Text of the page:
So there you have it! A not-so-brief explanation behind the answer “no.” As always, feel free to chime in with thoughts and questions in the comments section!

Dear Bride, here’s why you don’t want those RAW files

February 17, 2015

  1. Urška Majer says:

    I agree with every word you’ve written here!

  2. Jean says:

    Great explanation. You surely do have an eye for this! Your work is gorgeous!

  3. Gah! This makes so much sense! The last wedding I photographed, after I gave the bride her finished images, still asked for ALL of them “It’s okay if they’re not edited”. I’m still new (this is one of my excuses for why I caved), so I thought I did something wrong. Did I miss something she wanted (even though she was the most lax bride and didn’t give me a shot list)? So I sent them to her. I still feel weird about it and now I have more of an understanding (thanks to you, yay!) as to why I should not do this. I’m glad I at least experienced the situation so I can learn from it! Thank you for the post! 🙂

  4. Absolutely LOVE this blog post! It’s extremely informative and you wrote it in a way that’s easy to understand and truly gets to the heart of it all!! I love that you wrote about what a bride truly wants and what a bride thinks she is supposed to want! xo

  5. Natalie Britt says:

    I think these are all wise words. I only wish I’d heard them for years ago when I was making photography decisions for my own wedding. My best friend’s husband is a photographer (though not a wedding photographer), and was willing to give me a great deal to photograph my wedding. So I took it, and have regretted it ever sense. It’s not that the image quality is poor, or that he didn’t have the right artistic vision for our day. We have a great library of beautiful edited images that has a nice cozy home on our hard drive. Just as you said above, hardly a single one of those pictures has ever been printed or hung on the walls of our home. Honestly, the only pictures we have are two canvases that my mother had printed for us. I do intend to eventually have an album printed, and have a beautiful portrait of one of my bridal shots made. But that “eventually” always seems to be trumped by other financial needs, especially now that we have two children! If I could go back and do it all over again, I would sacrifice several of my budget “splurges” that I can’t even remember now in exchange for a high-quality, edited photography package that included products. And I bet my best friend and her husband would have enjoyed the day more if they hadn’t been working!

  6. Tarah says:

    Thank you SO much for this Abby! This is a perfect way to better explain to my brides that we really are doing what is best for them even if they may not quite understand it! Thank you for breaking this down and sharing with everyone!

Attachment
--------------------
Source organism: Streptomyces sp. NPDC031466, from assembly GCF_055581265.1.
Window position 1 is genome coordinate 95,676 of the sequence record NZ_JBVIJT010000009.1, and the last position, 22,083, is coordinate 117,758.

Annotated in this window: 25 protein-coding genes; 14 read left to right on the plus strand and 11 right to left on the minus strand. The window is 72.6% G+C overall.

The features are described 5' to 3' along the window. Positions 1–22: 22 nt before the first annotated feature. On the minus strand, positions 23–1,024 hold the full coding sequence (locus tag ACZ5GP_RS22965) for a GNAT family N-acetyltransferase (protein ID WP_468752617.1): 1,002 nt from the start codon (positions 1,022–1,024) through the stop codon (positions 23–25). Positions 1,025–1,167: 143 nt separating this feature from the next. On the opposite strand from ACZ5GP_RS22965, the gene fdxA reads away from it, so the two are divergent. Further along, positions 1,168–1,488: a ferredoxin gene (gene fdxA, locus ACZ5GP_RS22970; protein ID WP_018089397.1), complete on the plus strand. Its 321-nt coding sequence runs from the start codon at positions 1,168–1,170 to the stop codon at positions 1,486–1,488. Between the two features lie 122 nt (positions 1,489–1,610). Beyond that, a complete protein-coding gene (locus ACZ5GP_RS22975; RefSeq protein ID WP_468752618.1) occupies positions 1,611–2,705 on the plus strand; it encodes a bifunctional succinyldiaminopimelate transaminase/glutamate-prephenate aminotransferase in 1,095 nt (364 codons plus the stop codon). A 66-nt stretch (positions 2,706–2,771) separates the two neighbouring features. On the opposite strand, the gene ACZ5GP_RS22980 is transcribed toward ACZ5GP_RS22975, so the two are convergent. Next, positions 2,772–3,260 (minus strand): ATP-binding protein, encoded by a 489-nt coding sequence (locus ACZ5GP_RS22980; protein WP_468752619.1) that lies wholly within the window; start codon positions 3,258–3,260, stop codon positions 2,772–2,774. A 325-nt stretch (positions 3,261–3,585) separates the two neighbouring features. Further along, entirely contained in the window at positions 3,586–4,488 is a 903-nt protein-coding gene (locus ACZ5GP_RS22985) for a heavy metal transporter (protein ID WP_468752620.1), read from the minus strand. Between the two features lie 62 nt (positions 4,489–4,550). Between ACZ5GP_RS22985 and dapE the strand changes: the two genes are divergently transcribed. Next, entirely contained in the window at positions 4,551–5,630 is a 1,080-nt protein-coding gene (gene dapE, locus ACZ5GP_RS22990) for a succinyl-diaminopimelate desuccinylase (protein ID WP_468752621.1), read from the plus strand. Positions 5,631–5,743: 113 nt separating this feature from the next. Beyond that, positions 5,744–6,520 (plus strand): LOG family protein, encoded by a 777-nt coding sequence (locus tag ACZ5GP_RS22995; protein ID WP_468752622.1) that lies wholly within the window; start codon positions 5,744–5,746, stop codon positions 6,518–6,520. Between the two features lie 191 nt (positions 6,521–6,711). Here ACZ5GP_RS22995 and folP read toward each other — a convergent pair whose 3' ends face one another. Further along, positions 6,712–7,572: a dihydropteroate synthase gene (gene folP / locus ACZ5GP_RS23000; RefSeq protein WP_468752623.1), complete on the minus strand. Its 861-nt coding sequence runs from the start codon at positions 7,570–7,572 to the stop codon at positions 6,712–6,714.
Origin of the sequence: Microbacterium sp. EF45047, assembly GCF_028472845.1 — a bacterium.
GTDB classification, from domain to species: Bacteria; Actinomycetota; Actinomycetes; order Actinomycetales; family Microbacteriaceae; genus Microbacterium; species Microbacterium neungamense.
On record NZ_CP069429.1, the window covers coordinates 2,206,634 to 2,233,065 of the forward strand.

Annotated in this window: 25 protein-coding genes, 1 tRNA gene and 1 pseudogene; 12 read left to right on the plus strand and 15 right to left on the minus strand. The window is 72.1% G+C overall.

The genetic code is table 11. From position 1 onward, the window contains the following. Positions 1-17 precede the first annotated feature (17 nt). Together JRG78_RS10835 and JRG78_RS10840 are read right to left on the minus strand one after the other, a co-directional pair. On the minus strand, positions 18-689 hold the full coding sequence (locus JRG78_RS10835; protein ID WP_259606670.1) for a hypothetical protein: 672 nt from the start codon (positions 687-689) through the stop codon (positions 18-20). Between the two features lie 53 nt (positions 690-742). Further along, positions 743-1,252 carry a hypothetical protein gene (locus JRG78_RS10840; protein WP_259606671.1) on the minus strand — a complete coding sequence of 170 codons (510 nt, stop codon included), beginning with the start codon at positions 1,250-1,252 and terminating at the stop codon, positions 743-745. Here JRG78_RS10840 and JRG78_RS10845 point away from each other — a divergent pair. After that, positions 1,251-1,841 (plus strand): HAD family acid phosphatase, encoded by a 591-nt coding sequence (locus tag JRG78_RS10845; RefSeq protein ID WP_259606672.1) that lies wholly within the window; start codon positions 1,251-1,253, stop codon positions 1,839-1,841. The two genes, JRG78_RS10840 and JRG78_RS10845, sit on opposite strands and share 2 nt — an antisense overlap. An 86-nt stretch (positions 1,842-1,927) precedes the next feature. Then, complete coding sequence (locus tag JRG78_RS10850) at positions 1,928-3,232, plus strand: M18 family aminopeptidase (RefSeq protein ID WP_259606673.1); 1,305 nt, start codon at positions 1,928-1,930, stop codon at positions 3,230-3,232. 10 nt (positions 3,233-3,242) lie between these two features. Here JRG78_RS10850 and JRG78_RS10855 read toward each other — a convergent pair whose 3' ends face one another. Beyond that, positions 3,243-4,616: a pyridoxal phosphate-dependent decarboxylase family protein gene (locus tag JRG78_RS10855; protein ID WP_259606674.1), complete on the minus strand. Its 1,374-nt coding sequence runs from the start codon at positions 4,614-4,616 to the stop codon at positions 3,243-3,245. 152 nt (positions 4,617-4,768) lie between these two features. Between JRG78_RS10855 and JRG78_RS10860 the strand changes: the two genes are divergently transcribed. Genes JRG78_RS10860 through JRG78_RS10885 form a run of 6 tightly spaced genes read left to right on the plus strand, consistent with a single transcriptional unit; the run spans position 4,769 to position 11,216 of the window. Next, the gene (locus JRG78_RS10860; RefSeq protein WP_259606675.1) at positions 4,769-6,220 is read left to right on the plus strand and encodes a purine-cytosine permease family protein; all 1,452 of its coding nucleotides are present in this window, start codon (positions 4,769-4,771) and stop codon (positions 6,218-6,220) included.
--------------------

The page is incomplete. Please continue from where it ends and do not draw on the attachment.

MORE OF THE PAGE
7. Wendy Byrd says:

    YAY! I’m so glad you say “no” and you are willing to informatively explain why you, as a professional, know best about your industry than we (myself included) do as one (or two) time brides.
    For your next FYI blog you kindly tell the audience why having an experienced wedding photographer vs. a friend with a good camera, is the right choice to capture wedding pictures! Your eye and creative mind and editing skills and experience and commitment and awesomeness have SO much to do with it!

  8. Sydni says:

    Random question, but this post reminded me… I received well over 1,000 images from my wedding photographer, which isn’t necessarily a bad thing, but I kind of wish that she had narrowed down the number a little bit more, because when I tried to narrow down my favorite images for facebook, wedding albums, personal photo books, printing to put pictures on our walls, etc. – it took foooooooooorrrrrrrreeeeeeeeeeeeeevvvvvvvvvvvvveeeeeeeeeeeeeeer because there were SO many similar pictures.

    SO anyways, my question is, how DO you narrow down between very similar pictures? Even with personal photos from a vacation or Christmas or whatever. Because there might be 5 pictures that look very similar, but all have pros & cons, none of them are perfect. Like, one has slightly better facial expressions, one is a little bit crooked but with better smiles, one the lighting is not as perfect but the composition is better, etc etc.

    HOW DO YOU CHOOSE??!?! Haha clearly I also have problems with being indecisive.